Leaving the Writers Conference

My friend Julie Gillen attended the Oxford Creative Nonfiction Conference, totally immersed herself in the classes, panels, people, and charm of the town, and then like the rest of us, had to say good-bye. She got to do one thing I didn’t get to do — go to Rowan Oak at night and linger near where Faulkner wrote, and soak in the spirit on the porch of the tall white house. I did get to eat at Ajax with Julie and others of the Nashville Writers Alliance–catfish and black-eyed pea cakes. Julie captures her feelings in the following Guest Blog.

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Leaving the Writer’s Conference

by Julie Gillen

The single-cup coffee maker drips into my cup, as if to say goodbye – see you next year – or maybe never.  There is always that possibility.

I compare and contrast the then and the now … the then of the perfect fall day on the Ole Miss campus – college kids scurrying  about like squirrels – sun filtering through the Grove – and me skipping school to boot.

Ahhhh, the reminder of the newness of the old, waiting in the car while Katy [daughter] drops off her application for grad school – waiting, watching, remembering.

Later that evening, alone at the writer’s conference, I meet someone – four people in fact — and suddenly I am in love.  These people understand me and there is talk … and laughter and drinks and hors d’oeuvres,and mingling and jingling and the spouting off of your best lines and life experiences.

The reminder of the newness of the old.

There’s dinner and drinks with your new love – a walk through the magic of the college town at night – still warm, still autumn, still perfect, still young and still new.

And the next day it rains, just a tad.  Your new love does not dwindle, but it looks around a bit and goes in its own direction, just like you.

You sit together during the sessions, a couple here and there – skipping a bit or two – but you all hook up and go to dinner again in the one car and the drizzle of the night.  You eat, you drink, and you wonder if they are thinking about their old loves, back home.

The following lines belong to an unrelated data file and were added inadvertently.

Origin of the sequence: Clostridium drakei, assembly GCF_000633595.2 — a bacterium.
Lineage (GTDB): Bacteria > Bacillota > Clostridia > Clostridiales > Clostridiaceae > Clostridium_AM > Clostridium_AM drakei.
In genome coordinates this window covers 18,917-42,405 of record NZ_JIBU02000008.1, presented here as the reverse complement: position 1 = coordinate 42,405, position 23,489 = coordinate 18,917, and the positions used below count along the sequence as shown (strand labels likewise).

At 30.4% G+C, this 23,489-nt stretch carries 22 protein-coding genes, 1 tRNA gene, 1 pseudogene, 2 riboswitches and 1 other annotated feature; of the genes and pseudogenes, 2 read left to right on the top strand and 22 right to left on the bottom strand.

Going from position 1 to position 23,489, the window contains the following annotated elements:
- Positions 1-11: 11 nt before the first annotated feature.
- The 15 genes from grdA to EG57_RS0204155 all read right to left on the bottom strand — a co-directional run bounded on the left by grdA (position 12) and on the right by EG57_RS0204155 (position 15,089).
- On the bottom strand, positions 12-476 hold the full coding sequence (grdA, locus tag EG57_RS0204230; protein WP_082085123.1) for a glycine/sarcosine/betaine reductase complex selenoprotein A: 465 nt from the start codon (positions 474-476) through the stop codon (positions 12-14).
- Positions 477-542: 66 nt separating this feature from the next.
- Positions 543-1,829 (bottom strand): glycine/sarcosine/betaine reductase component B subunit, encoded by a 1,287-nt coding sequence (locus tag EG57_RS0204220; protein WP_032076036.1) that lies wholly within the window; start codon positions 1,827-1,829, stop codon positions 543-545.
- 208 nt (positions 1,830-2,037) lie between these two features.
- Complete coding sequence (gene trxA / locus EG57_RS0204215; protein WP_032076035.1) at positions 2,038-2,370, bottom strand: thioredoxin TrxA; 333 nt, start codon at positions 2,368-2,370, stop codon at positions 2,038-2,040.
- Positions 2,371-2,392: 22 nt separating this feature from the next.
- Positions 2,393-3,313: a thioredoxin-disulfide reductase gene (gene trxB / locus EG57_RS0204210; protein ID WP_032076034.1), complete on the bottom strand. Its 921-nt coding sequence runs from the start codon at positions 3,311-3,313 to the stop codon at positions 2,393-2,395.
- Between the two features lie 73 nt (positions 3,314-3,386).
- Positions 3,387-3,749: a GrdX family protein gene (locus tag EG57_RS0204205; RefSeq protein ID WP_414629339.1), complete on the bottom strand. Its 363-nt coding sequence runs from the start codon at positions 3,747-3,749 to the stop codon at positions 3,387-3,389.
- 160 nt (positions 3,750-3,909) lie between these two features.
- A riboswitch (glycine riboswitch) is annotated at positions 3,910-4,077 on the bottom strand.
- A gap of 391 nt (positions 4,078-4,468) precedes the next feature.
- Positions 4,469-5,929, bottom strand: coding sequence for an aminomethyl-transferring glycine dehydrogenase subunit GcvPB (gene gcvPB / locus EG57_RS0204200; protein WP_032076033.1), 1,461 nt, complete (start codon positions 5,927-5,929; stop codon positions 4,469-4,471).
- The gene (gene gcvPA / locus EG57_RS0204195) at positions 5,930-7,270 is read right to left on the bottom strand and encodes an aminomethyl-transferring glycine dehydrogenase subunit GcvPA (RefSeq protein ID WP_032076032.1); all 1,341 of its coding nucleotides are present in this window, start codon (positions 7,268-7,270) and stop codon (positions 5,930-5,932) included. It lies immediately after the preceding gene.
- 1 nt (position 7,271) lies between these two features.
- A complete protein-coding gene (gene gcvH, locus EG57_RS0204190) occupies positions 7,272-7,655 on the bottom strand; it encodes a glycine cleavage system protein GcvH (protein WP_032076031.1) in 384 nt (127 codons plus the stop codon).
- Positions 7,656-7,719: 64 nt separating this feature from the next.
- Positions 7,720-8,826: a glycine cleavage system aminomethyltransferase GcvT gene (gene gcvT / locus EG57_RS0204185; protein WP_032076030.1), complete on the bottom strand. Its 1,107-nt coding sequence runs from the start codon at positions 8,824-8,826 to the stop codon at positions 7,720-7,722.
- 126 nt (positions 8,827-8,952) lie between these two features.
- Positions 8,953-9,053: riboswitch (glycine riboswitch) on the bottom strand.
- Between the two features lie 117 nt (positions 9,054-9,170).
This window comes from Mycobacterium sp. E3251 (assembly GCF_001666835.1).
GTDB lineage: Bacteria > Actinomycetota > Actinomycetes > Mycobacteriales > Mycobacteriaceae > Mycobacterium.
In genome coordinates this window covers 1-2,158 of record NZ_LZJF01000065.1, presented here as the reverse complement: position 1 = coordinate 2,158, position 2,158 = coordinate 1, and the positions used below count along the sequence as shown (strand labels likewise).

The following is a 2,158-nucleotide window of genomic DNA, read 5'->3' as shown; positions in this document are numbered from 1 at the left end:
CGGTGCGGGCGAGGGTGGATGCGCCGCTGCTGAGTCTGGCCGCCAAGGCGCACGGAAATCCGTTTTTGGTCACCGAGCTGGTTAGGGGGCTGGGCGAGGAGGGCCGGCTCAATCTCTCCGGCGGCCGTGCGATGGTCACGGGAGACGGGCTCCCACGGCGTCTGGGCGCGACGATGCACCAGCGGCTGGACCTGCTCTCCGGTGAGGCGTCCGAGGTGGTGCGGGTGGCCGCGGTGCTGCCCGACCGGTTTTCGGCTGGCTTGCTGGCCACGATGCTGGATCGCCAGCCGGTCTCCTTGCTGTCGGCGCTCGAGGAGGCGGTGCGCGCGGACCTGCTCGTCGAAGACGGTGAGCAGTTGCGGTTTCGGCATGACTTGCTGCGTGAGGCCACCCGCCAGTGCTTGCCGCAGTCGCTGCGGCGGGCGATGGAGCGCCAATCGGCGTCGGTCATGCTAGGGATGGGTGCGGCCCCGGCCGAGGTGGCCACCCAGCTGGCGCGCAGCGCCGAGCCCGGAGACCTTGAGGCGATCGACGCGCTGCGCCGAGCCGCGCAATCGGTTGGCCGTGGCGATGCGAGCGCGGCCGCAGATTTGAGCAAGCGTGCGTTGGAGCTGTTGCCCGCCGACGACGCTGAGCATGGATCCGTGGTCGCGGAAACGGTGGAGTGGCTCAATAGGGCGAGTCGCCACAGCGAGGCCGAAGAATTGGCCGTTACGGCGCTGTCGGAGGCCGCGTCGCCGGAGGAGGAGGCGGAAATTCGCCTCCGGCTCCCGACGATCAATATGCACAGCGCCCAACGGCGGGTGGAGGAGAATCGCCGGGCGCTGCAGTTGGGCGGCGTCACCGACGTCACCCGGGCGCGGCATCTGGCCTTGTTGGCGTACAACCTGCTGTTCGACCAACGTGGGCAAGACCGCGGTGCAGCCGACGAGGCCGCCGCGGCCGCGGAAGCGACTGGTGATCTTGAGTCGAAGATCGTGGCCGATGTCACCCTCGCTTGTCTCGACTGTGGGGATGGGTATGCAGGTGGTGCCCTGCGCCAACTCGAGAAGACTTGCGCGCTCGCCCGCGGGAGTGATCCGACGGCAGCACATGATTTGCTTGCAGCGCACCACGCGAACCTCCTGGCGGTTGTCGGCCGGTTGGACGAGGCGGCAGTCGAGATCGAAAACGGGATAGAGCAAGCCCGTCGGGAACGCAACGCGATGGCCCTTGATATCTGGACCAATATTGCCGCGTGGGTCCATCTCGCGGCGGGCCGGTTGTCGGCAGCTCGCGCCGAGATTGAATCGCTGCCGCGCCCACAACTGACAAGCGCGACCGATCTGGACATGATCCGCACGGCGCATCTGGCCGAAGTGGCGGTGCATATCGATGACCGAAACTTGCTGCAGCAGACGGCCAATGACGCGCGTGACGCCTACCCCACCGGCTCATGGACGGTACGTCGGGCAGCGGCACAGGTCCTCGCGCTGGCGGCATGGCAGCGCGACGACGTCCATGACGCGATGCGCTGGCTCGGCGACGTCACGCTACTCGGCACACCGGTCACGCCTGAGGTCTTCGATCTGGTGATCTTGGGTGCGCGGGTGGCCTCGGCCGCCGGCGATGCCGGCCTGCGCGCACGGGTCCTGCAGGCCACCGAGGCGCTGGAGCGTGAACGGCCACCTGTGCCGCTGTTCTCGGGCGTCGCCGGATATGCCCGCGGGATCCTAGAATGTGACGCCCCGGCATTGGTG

Romance is short and sweet, for sure.

Still, you are in love – your relationship is maturing.  You all hop in the car and drive out to Rowan Oak at night like a bunch of kids – banging on the door looking for Faulkner.

God, Faulkner is sick of this.  You all go back to the Inn and say good night and go to your own rooms because you are tired, you are old.  The clock on the nightstand says 8:30 p.m.

You pack your things so you won’t have to do it in the morning – it’s always worse in the mornings – the sound of goodbye – the absolute closure of the gathering – the parting of the ways.

So here you sit in your white bathrobe from that last conference in L.A. – drinking a cup of coffee and getting dressed and writing all at the same time.

Was it 7 or 7:30 you were supposed to meet them?  You really should write this stuff down, Julie.

So it’s time to step into your final outfit and zip up the suitcase.  Haul your stuff out to the car, meet your new love for breakfast before returning to your old one.

It’s okay, it’s all good.  You are a changed person and you have new friends.  You just dread that checkout , like a shot in the butt that will sting but will ultimately make you stronger, better, and more immune to the dark realities of life.

~ Julie Gillen

Sunday, November 14, 2010

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